back to article CA issues false warning on JavaScript apps

This story was updated with a statement from CA on 2 January A mis-firing anti-virus update from CA issued on Monday wrongly identified legitimate JavaScript files as a virus. The eTrust signature update wrongly identified JSQuery (a JavaScript AJAX library) and Mootools (a JavaScript web 2.0 library) as being contaminated …


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  1. John Macintyre

    not the first time...

    ajax has been identified as a virus/bug....

  2. The Reg-ular

    Don't use packers

    This is because CA has decided to block the use of the Dean Edwards JavaScript "packer" code. JavaScript that uses the wrapper code:


    ... is being blocked and reported as JS/Snz.A. A lot of site have packed versions of JavaScript libraries such as MooTools, JSQuery, and so on. Many sites use Dean Edwards' on "IE7 pactch" JavaScript which is, of course, packed using his tool.

    Following its use in a successful XSS worm that infected 600,000 users of a social networking site, many other hacker groups have begun using it, too. They are taking advantage of the fact that it has been whitelisted as a "legitimate" (non-underground) tool and, until now, not blocked.

    There is simply no good way to tell if the packed code is benign or malicious. Given recent events, there is a much larger chance today than in the past of it being malicious. There, more anti-virus, web filtering, IDS/IPS, and firewall vendors will begin blocking it.

    Have the bad guys won, then? No!

    Research has shown that these packers are not effective in doing what they are designed to do, which is to reduce page load times. For most JavaScript "in the wild" (as some like to say), their space-saving advantages are offset by the addition of the unpacker stub code. Readability and auditability (Firefox says that's not a word) are sacrificed, too -- is that packed file name mootools.js really MooTools, or is it a downloader for the latest Storm Worm EXE? It's not easy to tell. Besides, the load time is usually only impacted once in a long while, when it's first loaded into the browser's cache.

    The biggest drawback is execution time. By a wide margin, whatever gains are made in load time are lost in execution time. Some benchmarks I ran show these packers adding significant overhead to the code -- enough to impact the user experience negatively. On my test systems, four different publicly available packers added an average of 600 ms to execution time for each script. IE7 is by far the worst. The String maniplulation done by the unpacking code, fo some reason, executes very slowly in IE7, adding between 3 and 12 seconds!

    This happens every time, because the packed version is what's stored in the cache.

    While use of these packers is usually well-intentioned, it doesn't generally have the desired benefits for end users.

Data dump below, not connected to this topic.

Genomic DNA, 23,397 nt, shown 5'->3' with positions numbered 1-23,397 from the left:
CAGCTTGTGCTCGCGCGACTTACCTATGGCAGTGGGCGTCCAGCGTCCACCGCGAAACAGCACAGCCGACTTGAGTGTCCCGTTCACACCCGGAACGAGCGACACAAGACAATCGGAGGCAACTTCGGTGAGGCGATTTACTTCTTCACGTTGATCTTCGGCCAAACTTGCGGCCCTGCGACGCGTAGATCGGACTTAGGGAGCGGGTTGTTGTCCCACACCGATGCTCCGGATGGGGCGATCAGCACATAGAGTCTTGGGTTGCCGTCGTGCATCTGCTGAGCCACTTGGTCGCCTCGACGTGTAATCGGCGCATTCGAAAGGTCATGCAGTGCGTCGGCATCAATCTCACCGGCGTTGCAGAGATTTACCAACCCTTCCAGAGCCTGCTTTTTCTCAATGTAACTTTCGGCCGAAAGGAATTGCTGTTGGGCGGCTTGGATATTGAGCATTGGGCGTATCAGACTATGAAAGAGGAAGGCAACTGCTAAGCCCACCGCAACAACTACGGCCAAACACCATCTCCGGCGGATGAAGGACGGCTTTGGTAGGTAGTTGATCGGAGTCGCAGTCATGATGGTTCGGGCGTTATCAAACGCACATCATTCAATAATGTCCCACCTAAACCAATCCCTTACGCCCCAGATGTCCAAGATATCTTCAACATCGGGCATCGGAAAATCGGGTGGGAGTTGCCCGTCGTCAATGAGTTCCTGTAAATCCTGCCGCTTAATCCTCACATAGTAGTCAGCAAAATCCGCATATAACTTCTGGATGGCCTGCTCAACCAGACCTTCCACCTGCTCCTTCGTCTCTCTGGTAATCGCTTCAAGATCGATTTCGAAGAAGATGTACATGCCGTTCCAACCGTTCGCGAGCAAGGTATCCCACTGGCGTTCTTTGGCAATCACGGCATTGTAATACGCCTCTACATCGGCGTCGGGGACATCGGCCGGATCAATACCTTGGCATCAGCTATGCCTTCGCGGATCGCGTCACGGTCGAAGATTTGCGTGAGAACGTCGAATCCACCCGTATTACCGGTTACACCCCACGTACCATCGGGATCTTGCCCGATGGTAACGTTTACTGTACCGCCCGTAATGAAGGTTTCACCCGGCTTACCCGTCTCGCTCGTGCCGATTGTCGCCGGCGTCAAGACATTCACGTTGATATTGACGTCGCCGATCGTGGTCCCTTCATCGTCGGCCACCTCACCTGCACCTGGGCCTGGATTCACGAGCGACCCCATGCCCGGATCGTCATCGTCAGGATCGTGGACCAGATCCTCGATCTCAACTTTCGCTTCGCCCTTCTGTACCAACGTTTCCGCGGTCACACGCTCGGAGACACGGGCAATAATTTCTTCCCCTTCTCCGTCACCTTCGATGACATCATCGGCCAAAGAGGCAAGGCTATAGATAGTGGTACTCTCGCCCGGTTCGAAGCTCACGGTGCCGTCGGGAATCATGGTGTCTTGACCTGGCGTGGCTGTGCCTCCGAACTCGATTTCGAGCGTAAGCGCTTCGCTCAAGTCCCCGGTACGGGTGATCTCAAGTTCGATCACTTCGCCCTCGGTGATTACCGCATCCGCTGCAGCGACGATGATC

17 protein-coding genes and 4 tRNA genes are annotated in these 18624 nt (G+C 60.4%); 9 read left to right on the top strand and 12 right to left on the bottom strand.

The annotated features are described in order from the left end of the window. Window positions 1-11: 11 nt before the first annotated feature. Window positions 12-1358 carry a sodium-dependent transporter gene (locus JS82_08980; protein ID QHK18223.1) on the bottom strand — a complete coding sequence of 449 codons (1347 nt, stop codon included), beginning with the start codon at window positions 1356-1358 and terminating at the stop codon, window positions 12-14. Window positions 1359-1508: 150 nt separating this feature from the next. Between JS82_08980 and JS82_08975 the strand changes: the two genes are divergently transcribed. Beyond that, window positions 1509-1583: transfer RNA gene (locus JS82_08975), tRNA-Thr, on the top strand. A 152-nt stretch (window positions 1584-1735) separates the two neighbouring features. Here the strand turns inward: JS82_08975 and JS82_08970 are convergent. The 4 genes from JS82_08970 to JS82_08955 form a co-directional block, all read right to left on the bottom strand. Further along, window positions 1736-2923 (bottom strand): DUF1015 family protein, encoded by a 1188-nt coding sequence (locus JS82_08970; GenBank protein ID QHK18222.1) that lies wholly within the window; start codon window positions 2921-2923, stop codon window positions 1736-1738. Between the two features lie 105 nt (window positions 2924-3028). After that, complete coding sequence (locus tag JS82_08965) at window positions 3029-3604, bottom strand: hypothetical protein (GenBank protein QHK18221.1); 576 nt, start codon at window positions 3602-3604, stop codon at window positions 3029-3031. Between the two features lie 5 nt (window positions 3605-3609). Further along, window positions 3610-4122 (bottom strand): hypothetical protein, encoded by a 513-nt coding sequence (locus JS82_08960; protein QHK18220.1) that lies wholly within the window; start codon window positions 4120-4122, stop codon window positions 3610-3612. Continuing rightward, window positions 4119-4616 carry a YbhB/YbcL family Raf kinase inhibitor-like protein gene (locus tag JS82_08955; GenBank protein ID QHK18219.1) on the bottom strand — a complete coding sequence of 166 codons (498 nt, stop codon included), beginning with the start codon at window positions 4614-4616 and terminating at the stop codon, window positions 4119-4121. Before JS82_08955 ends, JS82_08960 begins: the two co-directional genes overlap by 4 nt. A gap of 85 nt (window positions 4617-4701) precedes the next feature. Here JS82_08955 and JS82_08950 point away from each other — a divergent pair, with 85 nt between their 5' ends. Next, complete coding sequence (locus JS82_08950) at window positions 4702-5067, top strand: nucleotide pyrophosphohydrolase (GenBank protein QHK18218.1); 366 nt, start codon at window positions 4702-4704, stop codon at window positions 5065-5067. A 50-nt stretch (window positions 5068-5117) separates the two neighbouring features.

With no real-world advantages today, these scripts are primarily used to prevent casual ripping of copyrighted script, offers a layer of security through obscurity, and provide camouflage for hackers' exploits and malware.

    I think we should urge developers way from the use of packers. I think more security companies should proactively protect their clients from packed scripts instead of waiting to write a signature based on every attack already underway.

    Bravo, CA, for taking the initiative. Clients of companies that are too conservative in blocking packed scripts, just because some people use them with good intentions, are sitting ducks for the next XSS worm or 0-day exploit and whatever payload it delivers.

    Oh, happy new year!

  3. Anonymous Coward
    Anonymous Coward

    Blocking Packers

    for javascript there is very little reason to use such tools, if it saves 1k on the file size that is literally nothing, it loads no faster - and if it saves 100k, perhaps your javascript could be optimized a little better?

    however for executables there are several packers, and I personally use them for every program I release - reducing a 500k file down to 50k doesn't help for small time downloads, but for several million downloads it can make the difference between 1 web server handling it easily or having to get 2-3 servers to host it

    however when it comes to AVs detecting packers as malware, i can only assume it is through laziness, they see some malware and see 5 variations, all have the same header on the file, so they add that to the detection rule without bothering to check that the header is from a widely used packer (or widely used installer.. had the same AV first report a program of mine as a virus for using a common packer, then a little later it started reporting the commonly used installer as a virus!)

  4. tony trolle
    Thumb Down

    good read

    nice one The 'Reg-ular'

    I find it very odd that a lot of CA stuff cost very little after you get your rebate back (if you're lucky enough) in the USA.

    They have there own site

    Just checked frys no rebates running at the moment but Nortons and KASPERSKY are rebated to just paying sales tax . WTF

  5. Rich

    False positives will be big in 2008

    I predict we'll be reading false positive stories in the non-IT press before long.

    AVG baulked at one of my VS files the other week.

    I'm thinking that the size of a typical virus "signature" string was set at a reasonable level some years ago, based on the number of viruses and the number of distinct files in the world We may have reached the point where this is too small and the antivirus firms would be advised to change their applications.

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